Mashup of book cover and President Hank Foley


President Foley’s Textbook Leverages Power of Mathematica

February 3, 2022

While New York Tech President Hank Foley, Ph.D., was juggling the many responsibilities of being a university president and doing so during a global pandemic, he also managed to continue on a path he started many years ago as a lifelong learner and educator. In June 2021, he saw his latest endeavor in the field of chemical engineering come to fruition with the publication of the second edition of Introduction to Chemical Engineering Analysis Using Mathematica.

For those who aren’t aware, President Foley is an accomplished researcher who has dedicated more than 30 years to advancing the study of nanotechnology and chemical engineering. He holds 16 patents, has written more than 200 articles, book chapters and conference proceedings, and in 2002 completed the first edition of Introduction to Chemical Engineering Analysis Using Mathematica as a researcher and faculty member at Penn State.

In the 952-page 2021 edition of the textbook, President Foley completely revised and updated many of the resources he developed for chemists, biotechnologists, and material scientists to learn how to program and solve chemical engineering problems in a variety of scenarios. He integrated numerous newly worked problems and tackled new topics, including the conservation of energy, providing detailed examples and analysis using the latest version of the powerful mathematical software tool Mathematica.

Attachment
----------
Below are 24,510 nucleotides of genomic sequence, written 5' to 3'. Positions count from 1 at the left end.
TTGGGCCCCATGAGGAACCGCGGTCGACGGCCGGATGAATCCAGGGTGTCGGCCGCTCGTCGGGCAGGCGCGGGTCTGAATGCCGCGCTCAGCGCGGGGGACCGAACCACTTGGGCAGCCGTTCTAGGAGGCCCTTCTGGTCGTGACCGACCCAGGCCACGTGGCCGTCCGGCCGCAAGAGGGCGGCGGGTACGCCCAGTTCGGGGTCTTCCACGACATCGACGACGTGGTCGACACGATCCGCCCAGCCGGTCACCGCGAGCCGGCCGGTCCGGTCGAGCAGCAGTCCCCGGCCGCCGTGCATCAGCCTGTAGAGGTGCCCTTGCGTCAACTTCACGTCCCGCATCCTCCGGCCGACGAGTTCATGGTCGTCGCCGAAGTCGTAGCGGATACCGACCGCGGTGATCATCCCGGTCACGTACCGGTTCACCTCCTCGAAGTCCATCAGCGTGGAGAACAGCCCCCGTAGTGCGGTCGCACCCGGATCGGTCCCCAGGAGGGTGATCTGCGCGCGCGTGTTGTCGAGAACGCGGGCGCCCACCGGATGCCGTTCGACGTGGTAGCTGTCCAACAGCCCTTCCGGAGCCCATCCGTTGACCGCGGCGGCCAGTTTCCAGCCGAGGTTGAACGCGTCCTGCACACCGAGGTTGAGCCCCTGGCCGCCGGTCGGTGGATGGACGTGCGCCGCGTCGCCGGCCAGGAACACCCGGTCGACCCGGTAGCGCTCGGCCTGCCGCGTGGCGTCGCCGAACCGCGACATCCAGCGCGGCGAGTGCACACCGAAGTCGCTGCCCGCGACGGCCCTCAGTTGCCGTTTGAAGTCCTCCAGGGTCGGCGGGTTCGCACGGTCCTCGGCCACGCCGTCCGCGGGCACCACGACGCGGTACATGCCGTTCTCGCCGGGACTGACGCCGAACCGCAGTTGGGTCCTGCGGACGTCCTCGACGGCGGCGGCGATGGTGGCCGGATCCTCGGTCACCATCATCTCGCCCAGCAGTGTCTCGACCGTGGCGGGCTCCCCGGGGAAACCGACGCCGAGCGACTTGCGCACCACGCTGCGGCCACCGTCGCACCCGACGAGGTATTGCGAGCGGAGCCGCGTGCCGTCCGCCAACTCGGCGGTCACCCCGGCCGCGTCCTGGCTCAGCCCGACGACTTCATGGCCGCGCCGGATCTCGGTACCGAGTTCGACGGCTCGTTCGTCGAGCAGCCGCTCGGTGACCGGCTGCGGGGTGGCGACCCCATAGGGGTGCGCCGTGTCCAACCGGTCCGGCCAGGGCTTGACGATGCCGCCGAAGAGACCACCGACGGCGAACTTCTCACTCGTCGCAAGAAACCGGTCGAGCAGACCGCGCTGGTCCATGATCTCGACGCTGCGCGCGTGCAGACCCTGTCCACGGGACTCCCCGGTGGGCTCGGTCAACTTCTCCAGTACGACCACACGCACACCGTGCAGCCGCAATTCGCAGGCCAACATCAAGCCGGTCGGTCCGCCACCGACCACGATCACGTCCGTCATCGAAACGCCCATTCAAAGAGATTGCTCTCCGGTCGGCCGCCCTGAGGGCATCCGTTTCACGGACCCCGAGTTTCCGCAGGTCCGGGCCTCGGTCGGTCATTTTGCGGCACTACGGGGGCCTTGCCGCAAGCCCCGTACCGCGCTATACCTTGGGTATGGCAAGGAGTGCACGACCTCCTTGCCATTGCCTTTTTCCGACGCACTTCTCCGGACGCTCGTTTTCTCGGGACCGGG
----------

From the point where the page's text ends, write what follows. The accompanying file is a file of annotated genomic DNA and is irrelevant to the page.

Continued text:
President Foley sat down with The Box to discuss his process, the importance of the tools and topics covered in this edition, and how his passion for the subject matter fuels his approach to his “day job.”

What compelled you to write this second edition and how has the field changed over the past 20 years?
I was surprised and delighted when Academic Press invited me to write a second edition of the book. Interestingly, while chemical engineering has changed over the past two decades, the fundamentals have not. This book seeks to teach a person how to use the elementary aspects of those fundamentals. What did change was Mathematica. I wrote the first edition using Mathematica 4.0 and the second edition using version 12.3. Interestingly, all the notebooks and code that I developed with earlier versions of Mathematica still worked. But the new tools that have been added are very powerful.

Did working on this book help you feel more relevant in the field, given that you haven’t been able to be in the lab or classroom in recent years?
Relevant is an interesting word to use for the feeling that working on this book gave me. I was motivated to do this because I think the material is highly relevant, and the way of thinking that is presented is quite potent. When one combines this type of analytical thinking with Mathematica, the result is quite potent. Furthermore, building models in this way, starting with a simple model and then developing it into a more and more sophisticated model, is a great way to learn about what you really know. Finally, it is just plain fun to do. Using Mathematica is really a joy.